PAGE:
The first time I truly admitted that something was awry with my use of social media was the day of my daughter’s first-grade Christmas performance in 2019. She’d been anticipating the show for weeks, practicing her song again and again. I’d rearranged my work schedule to be there and was running a little late but could make it in time if I hurried. As I was getting ready to leave, a Twitter conversation was on my mind — a mind that was locked into Twitter often enough that it thought in 280-character bites, composed unbidden tweets constantly and always felt a little twitchy and restless.
So before I started the car I hurriedly pulled Twitter up on my phone, checked my mentions and replied. No big deal. I did this all the time. Yet those few minutes ended up making me a few minutes later than I would have been. I entered the auditorium at my daughter’s school moments after her class finished their song. I’d missed it. When my daughter realized I hadn’t seen her sing, her face fell. She didn’t cry or blame me, but she was clearly — and justly — disappointed. I was, too.
There are only so many kids’ Christmas performances we get in this life, when their little voices are full of innocence and joy, when their tiny fingers wave at you from the stage, when they still desperately want you there. I recall nothing about that conversation on Twitter — not the topic, not the responses, not the tone. But I will never forget that crestfallen look on my daughter’s face.
Over a year later, I still hadn’t quit Twitter, but it had stopped seeming harmless and fun and began to feel like something darker. I told myself I had to stay on social media for my writing career, that I had a civic duty to be in the so-called digital town square, that I could elevate the discourse by trying to always be kind and respectful online and that that was important work. What I wasn’t facing was how much of a habit, even an addiction, online social interaction had become for me. I was either scrolling or tweeting multiple times a day, even when I didn’t want to be, and gave up sleep for it. It was — and still is — embarrassing to admit. I clearly couldn’t avoid social media by willpower alone, so in 2021, friends encouraged me to take more extreme steps.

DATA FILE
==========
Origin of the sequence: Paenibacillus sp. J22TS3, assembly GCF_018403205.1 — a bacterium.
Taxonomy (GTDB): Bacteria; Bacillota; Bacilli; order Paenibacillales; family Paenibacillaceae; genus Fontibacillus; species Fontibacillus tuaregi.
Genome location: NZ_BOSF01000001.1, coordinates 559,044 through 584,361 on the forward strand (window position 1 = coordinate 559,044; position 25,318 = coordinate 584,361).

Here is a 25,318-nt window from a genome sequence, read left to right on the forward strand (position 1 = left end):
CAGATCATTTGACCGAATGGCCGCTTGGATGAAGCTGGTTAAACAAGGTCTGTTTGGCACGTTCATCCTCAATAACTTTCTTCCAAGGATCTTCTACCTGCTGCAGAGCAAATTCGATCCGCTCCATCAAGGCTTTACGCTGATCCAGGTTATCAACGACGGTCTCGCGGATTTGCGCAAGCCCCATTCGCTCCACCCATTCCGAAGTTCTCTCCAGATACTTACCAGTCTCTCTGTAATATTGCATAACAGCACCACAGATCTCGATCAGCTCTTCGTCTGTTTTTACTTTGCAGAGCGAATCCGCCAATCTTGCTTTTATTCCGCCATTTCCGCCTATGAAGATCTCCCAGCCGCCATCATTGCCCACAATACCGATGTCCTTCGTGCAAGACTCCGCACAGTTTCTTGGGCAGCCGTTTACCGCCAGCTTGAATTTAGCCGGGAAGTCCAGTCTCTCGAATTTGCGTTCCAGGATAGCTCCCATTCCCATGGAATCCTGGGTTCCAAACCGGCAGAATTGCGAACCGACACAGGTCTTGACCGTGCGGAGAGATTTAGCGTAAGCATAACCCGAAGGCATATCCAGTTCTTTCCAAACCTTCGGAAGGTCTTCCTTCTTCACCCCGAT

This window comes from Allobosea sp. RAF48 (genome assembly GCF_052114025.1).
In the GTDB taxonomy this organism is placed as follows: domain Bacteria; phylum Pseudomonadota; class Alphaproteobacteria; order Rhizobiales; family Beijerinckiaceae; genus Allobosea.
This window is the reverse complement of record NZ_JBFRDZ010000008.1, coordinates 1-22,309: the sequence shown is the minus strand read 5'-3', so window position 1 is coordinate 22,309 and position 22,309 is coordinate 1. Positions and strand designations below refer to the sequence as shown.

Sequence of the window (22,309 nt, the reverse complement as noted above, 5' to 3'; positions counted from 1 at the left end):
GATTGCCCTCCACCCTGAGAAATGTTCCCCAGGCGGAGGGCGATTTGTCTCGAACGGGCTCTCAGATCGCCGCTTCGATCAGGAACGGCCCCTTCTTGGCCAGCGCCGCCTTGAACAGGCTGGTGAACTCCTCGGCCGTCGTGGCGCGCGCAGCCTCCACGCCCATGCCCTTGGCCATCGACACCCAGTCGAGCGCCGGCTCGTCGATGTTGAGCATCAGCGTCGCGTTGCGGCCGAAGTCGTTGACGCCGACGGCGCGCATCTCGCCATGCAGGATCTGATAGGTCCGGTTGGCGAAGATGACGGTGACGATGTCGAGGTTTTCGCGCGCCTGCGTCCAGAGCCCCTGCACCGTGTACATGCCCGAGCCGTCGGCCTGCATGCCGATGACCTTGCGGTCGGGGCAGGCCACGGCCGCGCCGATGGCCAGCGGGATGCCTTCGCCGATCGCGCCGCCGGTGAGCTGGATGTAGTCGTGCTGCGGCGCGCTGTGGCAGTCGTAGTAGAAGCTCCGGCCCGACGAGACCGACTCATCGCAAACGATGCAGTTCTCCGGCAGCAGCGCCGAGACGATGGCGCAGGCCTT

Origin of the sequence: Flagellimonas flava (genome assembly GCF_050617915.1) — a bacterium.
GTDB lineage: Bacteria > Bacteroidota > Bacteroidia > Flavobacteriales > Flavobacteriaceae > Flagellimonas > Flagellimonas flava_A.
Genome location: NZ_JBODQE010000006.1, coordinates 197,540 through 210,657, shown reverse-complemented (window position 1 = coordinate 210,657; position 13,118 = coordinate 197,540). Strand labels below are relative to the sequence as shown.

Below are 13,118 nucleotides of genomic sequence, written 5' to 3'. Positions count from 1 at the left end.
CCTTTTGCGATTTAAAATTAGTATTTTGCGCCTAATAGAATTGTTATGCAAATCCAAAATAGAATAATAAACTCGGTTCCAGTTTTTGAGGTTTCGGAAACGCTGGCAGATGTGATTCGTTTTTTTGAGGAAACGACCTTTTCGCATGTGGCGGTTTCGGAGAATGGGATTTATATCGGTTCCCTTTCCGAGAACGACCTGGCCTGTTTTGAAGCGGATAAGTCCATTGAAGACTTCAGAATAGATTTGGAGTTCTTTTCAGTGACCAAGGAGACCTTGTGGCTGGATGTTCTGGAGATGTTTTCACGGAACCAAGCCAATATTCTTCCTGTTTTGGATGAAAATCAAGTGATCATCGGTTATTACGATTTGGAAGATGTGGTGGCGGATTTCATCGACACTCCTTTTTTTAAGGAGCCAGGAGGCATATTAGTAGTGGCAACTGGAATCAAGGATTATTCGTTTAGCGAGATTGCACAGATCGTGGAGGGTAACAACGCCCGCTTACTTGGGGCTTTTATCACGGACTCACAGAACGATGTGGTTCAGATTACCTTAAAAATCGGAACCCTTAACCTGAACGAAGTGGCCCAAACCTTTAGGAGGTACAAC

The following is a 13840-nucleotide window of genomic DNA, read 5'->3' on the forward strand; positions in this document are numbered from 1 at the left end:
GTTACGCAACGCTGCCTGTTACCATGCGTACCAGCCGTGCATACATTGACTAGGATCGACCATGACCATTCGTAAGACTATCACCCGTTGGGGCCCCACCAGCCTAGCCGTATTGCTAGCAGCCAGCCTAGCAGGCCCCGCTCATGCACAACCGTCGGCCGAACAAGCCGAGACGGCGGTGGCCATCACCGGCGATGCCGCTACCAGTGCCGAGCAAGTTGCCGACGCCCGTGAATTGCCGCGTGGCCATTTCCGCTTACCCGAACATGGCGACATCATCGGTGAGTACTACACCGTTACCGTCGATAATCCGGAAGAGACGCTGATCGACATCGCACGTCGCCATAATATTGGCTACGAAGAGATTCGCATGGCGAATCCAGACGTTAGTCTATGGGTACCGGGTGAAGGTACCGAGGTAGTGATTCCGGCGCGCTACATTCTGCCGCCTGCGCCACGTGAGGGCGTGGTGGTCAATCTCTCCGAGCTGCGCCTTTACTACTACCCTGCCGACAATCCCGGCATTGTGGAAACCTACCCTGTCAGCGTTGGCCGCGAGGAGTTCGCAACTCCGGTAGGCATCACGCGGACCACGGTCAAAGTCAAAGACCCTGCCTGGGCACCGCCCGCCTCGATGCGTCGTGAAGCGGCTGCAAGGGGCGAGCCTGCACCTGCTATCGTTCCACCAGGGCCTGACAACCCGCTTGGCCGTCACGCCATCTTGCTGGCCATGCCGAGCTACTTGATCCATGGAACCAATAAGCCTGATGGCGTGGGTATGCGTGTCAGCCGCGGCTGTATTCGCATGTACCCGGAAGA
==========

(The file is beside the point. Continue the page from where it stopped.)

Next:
I now use the same filtering software that my family uses to block pornographic sites to block Twitter. I still maintain an account. A colleague posts links to articles I write for me. I acknowledge good uses of Twitter as a bulletin board to share long-form articles, book recommendations, timely weather information and announcements. I’m still on social media sites like Instagram about once a week or so.
But I don’t ever want to go back to how I used to use social media. I think social media is, for the most part, bad for society. It damages democracy, debate and social discourse. It malforms us, leading to spikes in depression and anxiety, especially among girls and young women. I believed these things even when I was on Twitter every day, but I felt trapped, pulled in like a tractor beam. I used to say that I was staying on Twitter, even though I thought it wasn’t great for me, to try to make a difference there. I thought, perhaps pompously, that I could be the change I wanted to see on the internet. What I’ve realized, though, is that the main change I want to see on the internet is for people to be on it less. This has been the big revelation for me, one so obvious that I’d missed it for years.
I used to think I could have a strong online presence and still have a rich life offline. I thought I could multitask, toggling seamlessly between the online and material worlds. But every hour, minute or second I spend online is an hour, minute or second that I’m not cultivating something — a relationship, a quiet moment, a connection with nature, a chore, a passing conversation, a daydream — in the physical, analog world.